Locating Sheffield on the increasingly-popular microblogging site
I was thinking a few months ago about the presence of Sheffield-based people and organisations on microblogging site Twitter. As an investigative exercise, I decided to include a Tweetscan feed of tweets that mention Sheffield in my reader software. Here is a quick summary of the sort of stuff that has been cropping up:
- Football is a recurring theme, with tweets from established news organisations linking back to their stories and the occasional update from fans
- Travellers to and from Sheffield – particularly by train – seem to like to announce their arrival into the city with a tweet
- Weather updates also feature predominantly…I guess the nation’s favourite pastime is the same in a web 2.0 world
- Promotions for various events, products and job vacancies also crop up, something that I expect we will see more of as organisations exploit the commercial potential of Twitter
- Gary Sheffield, the Detroit Tigers designated hitter seems to be a popular tweet topic, with items from the American press
Looking through the list of users on Twitter who have declared that their location is Sheffield (as I write, a total of 306), it seems that many of them have a major interest in the internet/web 2.0/digital technologies/the semantic web. My experience of Twitter would say that this also rings true for the application’s users as a whole: many Twitterers do seem to be self-proclaimed ‘web gurus’ and as such are compelled to tweet about technology in preference to their own lives.
There is nothing wrong with this – and maybe for them the two are inseparable – but in order for Twitter to fully break into the mainstream, the breadth of the user base needs to widen and the topics covered need to diversify. For me, social media is not using these websites and applications to solely discuss social media, it is using social media to interact with people and topics you are interested in, ones that aren’t necessarily related to the actual medium you are using.
There is also a risk that this microblogging service starts to mirror the tedious “echo chamber” effect that tarnishes so many otherwise reputable blogs.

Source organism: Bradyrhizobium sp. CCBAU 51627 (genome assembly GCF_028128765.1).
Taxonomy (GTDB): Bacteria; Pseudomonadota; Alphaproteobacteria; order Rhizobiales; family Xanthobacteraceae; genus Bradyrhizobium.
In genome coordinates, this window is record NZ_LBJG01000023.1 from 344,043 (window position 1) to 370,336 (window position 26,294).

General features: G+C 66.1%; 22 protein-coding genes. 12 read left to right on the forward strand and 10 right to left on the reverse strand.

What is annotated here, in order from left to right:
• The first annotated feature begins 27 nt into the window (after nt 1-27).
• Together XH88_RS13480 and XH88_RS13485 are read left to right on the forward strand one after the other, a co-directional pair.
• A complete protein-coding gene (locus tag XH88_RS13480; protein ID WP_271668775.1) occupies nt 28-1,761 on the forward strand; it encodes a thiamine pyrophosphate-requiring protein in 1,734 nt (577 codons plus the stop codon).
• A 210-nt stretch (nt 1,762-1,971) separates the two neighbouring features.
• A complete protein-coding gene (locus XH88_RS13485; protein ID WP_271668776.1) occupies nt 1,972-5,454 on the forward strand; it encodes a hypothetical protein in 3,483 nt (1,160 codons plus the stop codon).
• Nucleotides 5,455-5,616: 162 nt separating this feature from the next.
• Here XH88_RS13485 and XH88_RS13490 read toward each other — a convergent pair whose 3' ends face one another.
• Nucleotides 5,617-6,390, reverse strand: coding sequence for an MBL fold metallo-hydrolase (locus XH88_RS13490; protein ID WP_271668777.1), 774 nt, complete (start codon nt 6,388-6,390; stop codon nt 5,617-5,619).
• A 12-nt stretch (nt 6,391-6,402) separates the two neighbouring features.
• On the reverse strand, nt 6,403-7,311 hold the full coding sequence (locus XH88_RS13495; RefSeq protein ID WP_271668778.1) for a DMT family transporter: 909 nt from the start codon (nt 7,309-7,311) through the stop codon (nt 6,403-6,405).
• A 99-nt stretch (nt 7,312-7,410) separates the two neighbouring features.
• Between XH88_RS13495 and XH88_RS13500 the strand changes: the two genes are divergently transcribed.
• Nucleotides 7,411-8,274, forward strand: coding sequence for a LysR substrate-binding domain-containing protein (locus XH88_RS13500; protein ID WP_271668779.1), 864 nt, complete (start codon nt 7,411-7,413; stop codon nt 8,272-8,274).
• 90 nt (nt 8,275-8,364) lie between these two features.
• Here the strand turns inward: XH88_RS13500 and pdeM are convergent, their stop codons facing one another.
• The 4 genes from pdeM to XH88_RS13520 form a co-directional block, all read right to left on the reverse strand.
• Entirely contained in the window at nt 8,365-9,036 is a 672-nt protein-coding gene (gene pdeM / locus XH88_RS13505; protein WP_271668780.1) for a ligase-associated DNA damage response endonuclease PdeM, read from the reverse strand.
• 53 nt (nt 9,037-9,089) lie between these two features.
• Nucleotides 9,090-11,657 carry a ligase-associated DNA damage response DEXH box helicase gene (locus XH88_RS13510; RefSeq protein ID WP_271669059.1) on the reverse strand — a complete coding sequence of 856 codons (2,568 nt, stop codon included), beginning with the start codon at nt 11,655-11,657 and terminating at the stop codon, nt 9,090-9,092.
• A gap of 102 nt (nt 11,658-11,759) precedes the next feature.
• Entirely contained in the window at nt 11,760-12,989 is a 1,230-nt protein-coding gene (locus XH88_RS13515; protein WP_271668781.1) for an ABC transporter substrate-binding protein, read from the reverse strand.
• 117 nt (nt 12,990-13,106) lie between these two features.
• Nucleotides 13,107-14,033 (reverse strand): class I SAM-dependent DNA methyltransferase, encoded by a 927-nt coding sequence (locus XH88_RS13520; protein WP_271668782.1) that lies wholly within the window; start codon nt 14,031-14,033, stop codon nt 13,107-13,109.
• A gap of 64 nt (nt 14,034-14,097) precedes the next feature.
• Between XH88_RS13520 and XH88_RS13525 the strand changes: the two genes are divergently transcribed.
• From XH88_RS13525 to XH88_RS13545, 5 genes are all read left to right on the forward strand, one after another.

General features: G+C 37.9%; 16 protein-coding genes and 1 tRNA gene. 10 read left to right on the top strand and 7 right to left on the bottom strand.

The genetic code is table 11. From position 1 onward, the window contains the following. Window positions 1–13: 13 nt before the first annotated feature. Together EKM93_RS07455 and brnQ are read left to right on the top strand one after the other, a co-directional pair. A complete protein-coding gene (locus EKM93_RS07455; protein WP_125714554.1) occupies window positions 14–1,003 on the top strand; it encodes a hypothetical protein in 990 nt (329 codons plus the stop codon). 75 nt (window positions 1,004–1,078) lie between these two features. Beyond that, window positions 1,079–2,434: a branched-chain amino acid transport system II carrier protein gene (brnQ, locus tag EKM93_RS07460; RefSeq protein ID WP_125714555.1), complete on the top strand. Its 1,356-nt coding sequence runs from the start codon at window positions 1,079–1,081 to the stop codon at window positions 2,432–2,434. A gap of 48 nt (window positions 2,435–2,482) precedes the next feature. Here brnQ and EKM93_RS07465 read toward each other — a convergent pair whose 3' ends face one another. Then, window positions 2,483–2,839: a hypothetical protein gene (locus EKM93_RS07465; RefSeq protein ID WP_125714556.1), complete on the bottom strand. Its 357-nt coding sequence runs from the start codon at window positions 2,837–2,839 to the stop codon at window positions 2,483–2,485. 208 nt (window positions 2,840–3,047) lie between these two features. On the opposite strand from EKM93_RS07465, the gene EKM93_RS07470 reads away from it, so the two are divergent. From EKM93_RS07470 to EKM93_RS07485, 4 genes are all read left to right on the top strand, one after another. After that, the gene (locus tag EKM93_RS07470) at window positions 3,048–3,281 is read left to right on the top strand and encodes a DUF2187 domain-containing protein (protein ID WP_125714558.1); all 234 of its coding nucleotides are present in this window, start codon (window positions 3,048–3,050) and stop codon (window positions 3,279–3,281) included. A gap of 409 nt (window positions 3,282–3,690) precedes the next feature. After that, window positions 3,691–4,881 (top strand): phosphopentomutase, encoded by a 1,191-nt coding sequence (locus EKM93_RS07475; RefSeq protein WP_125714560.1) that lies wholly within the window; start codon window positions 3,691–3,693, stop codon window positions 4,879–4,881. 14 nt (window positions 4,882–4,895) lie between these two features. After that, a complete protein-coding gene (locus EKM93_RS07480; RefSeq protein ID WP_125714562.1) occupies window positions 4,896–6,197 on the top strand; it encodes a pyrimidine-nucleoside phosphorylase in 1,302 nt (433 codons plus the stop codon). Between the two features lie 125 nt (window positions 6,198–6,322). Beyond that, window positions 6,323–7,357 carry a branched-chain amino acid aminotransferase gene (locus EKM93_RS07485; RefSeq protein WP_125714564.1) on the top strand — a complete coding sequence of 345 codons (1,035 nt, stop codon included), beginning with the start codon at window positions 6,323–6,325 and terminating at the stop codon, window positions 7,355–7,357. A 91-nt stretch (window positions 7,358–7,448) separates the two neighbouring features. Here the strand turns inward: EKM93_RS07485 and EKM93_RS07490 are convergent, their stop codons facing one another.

People use other social networking sites for status updates initially see Twitter as no more than a duplication of this, but it has subtle differences, including the dialogue between users as you reply publicly to other tweets, which is encouraged. As well as being immensely useful for journalists, another strength of Twitter is the use of SMS; for alerts when people send a tweet and also to respond when you are on-the-move.
If you choose to follow the right users, you can effectively sign up for free text message updates on topics and people that you are interested in. Hence organisations and companies are catching on to this, seeing it as a publishing platform and slowly creating their own Twitter accounts. I read this week that Stratford-on-Avon council has launched its own Twitter account, and a few months ago 10 Downing Street received quite a bit of publicity when it started Twittering.
So, back to Sheffield on Twitter. As far as I can see, combining Sheffield Tweetscan with users based in the city is the best way to build up a picture of Sheffield Twitter users and tweets. This is pretty primitive though, as obviously not all messages derived from one location will necessarily mention that name, and not all users from Sheffield will have necessarily specified their location.
For what it is worth, I have created a page of interesting Sheffield-based Twitter users (mainly organisations). Anyone know of any more?